4.3. Loadlin: Booting from MS-DOS
Loadlin is a Linux boot loader that you run from within a bootable MS-DOS partition; the system must be in real DOS mode, not in an MS-DOS window running under Windows. No installation is required; you just need to copy the executable file loadlin.exe from the Loadlin distribution to your MS-DOS partition. You also need a compressed Linux kernel (e.g., vmlinuz), which you can load from a floppy, from the DOS partition, or from a RAM disk. For example:
C:> loadlin c:\vmlinuz root=/dev/hda2
This example loads the Linux kernel image vmlinuz, passing it the boot parameter root=/dev/hda2, telling the kernel that the Linux root partition is /dev/hda2. (If you are using a RAM disk, see Section 4.6, "initrd: Using a RAM Disk" later in this chapter.)
If you want to use Loadlin with Windows 95/98, see the Loadlin User Guide and the Loadlin+Win95 mini-HOWTO for how to do that. Note that if your disk uses the FAT32 filesystem, the standard techniques for using Loadlin and Windows 95 won't work; if this is the case or if you aren't sure whether you have FAT16 or FAT32, it's important to read the mini-HOWTO before you proceed.
Loadlin can be run directly from the DOS prompt, as in the example, or it can be invoked from CONFIG.SYS or AUTOEXEC.BAT. Like LILO, Loadlin takes both options that direct its operation and options (also referred to as parameters) that it passes to the kernel.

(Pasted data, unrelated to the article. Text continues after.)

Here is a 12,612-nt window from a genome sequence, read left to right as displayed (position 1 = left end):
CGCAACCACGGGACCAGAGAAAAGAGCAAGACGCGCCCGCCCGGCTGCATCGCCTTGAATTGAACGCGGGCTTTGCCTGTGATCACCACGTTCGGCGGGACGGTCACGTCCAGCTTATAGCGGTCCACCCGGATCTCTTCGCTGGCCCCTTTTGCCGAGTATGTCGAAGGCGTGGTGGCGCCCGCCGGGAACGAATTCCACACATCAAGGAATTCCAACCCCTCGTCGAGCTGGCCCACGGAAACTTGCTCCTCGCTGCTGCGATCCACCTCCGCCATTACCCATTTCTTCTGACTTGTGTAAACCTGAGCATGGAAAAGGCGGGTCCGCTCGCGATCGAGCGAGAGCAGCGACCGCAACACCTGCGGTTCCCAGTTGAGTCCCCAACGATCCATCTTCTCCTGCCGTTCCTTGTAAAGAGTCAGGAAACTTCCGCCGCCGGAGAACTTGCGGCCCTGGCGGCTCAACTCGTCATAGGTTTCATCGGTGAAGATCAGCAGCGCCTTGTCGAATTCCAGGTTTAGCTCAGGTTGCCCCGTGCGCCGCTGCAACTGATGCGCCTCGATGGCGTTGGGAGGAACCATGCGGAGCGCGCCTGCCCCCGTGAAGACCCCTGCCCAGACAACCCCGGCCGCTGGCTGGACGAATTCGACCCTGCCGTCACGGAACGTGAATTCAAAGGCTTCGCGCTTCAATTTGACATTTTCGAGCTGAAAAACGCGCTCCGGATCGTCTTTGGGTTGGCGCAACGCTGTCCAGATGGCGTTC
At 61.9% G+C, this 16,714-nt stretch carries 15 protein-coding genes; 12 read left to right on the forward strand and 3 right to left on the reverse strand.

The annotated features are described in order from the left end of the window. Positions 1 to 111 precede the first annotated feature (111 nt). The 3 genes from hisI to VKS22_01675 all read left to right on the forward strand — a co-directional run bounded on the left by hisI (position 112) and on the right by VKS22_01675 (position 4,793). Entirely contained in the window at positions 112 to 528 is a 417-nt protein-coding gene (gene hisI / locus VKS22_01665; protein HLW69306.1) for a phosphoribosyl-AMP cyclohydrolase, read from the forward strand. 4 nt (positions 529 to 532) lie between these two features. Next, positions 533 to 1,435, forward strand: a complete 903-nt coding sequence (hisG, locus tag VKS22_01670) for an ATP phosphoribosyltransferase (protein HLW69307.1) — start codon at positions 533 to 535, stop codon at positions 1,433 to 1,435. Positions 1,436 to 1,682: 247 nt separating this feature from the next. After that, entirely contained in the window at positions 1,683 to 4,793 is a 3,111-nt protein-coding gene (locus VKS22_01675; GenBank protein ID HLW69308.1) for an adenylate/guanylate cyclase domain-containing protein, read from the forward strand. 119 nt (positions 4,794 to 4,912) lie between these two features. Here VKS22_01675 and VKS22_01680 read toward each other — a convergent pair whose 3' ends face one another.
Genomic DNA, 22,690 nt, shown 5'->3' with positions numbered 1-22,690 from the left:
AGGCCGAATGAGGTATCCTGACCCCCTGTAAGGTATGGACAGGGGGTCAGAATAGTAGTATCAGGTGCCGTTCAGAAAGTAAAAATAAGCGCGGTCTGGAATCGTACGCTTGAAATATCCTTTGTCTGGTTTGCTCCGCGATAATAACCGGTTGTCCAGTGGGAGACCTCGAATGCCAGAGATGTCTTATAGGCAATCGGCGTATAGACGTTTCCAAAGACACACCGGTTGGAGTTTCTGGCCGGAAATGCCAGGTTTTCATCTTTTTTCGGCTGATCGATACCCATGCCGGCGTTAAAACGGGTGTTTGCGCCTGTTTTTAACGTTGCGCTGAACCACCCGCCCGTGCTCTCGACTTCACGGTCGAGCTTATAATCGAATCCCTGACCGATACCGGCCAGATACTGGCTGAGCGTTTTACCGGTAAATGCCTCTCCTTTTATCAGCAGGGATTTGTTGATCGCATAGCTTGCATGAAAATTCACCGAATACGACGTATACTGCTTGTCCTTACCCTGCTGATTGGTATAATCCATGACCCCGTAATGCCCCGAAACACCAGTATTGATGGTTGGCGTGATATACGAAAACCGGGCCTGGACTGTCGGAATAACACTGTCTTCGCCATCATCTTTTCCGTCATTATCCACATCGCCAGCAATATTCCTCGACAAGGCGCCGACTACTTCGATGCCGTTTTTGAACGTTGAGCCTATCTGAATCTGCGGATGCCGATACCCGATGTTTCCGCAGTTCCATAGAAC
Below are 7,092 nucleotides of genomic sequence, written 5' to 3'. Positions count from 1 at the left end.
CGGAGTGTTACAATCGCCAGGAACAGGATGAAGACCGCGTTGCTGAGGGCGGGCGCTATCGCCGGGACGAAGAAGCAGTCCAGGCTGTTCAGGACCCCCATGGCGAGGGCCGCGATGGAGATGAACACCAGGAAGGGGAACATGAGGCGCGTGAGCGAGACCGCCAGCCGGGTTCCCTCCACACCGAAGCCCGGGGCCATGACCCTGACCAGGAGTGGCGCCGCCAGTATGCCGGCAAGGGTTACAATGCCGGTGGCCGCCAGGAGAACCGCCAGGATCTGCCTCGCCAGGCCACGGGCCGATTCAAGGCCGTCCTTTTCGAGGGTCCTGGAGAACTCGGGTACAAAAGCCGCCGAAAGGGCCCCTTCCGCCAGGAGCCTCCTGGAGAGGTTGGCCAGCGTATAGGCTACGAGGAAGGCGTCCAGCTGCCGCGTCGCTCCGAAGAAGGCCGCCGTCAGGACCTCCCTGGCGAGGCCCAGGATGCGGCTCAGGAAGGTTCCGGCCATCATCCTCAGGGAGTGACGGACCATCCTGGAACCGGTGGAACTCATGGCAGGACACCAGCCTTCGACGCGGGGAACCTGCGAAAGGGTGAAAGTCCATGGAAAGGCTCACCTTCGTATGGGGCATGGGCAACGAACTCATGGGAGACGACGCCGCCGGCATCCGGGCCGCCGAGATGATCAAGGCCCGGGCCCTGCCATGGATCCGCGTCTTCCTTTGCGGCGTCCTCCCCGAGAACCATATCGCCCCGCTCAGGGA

There are two forms of the Loadlin syntax:
LOADLIN @params LOADLIN [zimage_file] [options] [boot_params]
4.3.1. Using a Parameter File
In the first form of the preceding syntax, params is a DOS file that contains the options you want Loadlin to run with. The Loadlin distribution comes with a sample parameter file, test.par, that you can use as a basis for creating your own. Each line in a parameter file contains one parameter. If you want to specify the name of the Linux kernel to use (the image= parameter), it must be the first entry in the file. Comments start with a hash sign (#). The entries in the parameter file can be overridden or appended on the command line. For example, to override the value of vga set in the parameter file:
C:> LOADLIN @myparam vga=normal
4.3.2. Putting Parameters on the Command Line
In the second form of the preceding Loadlin syntax, zimage_file is the name of a Linux kernel to run, followed by a list of Loadlin options and/or boot options. Specifying LOADLIN with no parameters gives a help message listing the Loadlin options and some of the possible kernel boot options. The message is long enough that you probably want to pipe the output through a pager like more:
C:> LOADLIN | more
The Loadlin options are:
In addition to these Loadlin options, the help message prints a number of kernel boot options that you can specify. The boot options that it prints are only a few of the many available boot options. See also the BootPrompt-HOWTO for a more complete list.
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